Copper prices rose on Monday before planned U.S.-China trade talks and a flood of economic data, including the Federal Reserve’s Open Market Committee (FOMC) two-day meeting.
Benchmark copper on the London Metal Exchange (LME) ended up 0.9% to $6,018 a ton. For those who like to see it broken down by pound, the red metal opened this morning near $2.70.
“This will be an eventful week for base metals as investors await signals from key economic data releases and trade talks restart between China and the U.S.,” ING analyst Wenyu Yao told Reuters. “Metals markets will be more influenced by the macro side.”
The FOMC is meeting today and tomorrow to determine monetary policy. The Fed is expected to lower interest rates when they wrap up their meeting Wednesday. The question is, will it be a 0.25% or 0.5% cut. Most believe it will be a quarter-point. However, President Trump tweeted about the Fed Monday suggesting the central bank is not doing enough to stimulate the U.S. economy. Some analysts think the President’s heat on the Fed could prompt a half-point cut.
Lower rates typically weigh on the U.S. dollar, which when it falls makes dollar-denominated commodities, like copper, cheaper for importers using other currencies, potentially boosting demand.
“The Fed holds the key to the path of least resistance for the dollar,” states Andrew Hecht of Seeking Alpha. “Meanwhile, the administration could quickly step in if it decides the Fed is not acting in the best interest of U.S. multinational corporations when it comes to exports or trade negotiators who are looking for an edge in talks with the Chinese.”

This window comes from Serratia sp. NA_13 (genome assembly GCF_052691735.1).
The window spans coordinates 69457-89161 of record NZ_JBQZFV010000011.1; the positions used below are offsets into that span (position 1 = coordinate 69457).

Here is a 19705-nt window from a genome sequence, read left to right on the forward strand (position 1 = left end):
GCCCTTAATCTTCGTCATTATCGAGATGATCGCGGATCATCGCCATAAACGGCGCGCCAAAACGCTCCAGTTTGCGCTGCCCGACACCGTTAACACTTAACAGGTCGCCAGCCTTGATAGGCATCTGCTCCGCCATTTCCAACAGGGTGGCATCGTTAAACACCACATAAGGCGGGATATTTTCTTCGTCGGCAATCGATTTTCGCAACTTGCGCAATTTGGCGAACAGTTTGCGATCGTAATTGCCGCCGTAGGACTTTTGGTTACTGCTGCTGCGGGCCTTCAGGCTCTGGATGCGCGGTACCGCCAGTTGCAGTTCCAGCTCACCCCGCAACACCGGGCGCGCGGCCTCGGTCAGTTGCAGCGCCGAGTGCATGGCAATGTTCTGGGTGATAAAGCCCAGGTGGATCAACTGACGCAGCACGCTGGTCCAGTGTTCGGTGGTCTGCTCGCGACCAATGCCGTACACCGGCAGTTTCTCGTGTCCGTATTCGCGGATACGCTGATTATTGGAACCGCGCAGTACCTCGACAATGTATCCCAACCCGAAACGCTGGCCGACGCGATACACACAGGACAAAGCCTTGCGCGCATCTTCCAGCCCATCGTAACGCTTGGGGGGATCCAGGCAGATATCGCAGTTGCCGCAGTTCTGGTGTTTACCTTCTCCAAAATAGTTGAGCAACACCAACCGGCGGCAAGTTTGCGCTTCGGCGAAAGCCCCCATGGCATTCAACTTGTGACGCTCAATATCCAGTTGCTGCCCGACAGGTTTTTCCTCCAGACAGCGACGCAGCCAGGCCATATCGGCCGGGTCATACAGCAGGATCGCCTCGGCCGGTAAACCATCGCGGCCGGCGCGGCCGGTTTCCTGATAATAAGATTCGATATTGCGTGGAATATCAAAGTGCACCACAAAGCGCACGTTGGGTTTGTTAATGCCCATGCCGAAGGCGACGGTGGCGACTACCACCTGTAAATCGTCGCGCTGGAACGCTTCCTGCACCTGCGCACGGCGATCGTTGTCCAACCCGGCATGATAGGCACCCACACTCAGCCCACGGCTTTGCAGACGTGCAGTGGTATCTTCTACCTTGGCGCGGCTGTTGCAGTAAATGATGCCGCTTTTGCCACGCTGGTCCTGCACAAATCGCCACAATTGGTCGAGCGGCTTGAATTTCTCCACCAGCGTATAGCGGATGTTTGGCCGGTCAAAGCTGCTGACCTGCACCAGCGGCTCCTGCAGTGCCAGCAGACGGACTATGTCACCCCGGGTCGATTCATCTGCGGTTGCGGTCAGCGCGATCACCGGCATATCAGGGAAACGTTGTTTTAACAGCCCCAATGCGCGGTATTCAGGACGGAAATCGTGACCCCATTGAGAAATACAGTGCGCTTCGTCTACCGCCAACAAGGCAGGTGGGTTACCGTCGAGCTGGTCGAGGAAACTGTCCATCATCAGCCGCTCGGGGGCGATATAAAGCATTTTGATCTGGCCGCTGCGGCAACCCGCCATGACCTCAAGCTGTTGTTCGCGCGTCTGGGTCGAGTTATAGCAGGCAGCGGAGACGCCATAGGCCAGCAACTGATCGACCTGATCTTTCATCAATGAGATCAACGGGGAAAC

Trade Talks Resume
The FOMC isn’t the only two-day meeting taking place this week. U.S. Treasury Secretary Steven Mnuchin and Trade Representative Robert Lighthizer are meeting today and Wednesday in Shanghai with a delegation led by China’s economy czar, Vice Premier Liu He. This is the first meeting between the U.S. and China since a G20 truce last month.
President Trump has said he thinks China may not want to sign a trade deal until after the 2020 election.
“We doubt anything will come out of these talks, but if the two sides keep the dialogue going, that would be a positive in our view,” INTL FCStone analyst Edward Meir said in a note.
Further Impacting Copper
There is more than just the Fed and trade talks that will move the needle for the red metal this week. Data due over the next few days includes surveys of purchasing managers in China’s manufacturing sector, the U.S. monthly jobs report and ISM manufacturing survey, industrial output from Japan and growth figures from the euro zone.
Potential changes in China’s capital financing rules could boost infrastructure spending by 10% in the second half of this year from the same period last year. “If the additional infrastructure investment were to be spent on China’s utilities sector, this could result in 500,000 tons of additional copper demand,” analysts at JPMorgan said in a note.Tagged with 2019, copper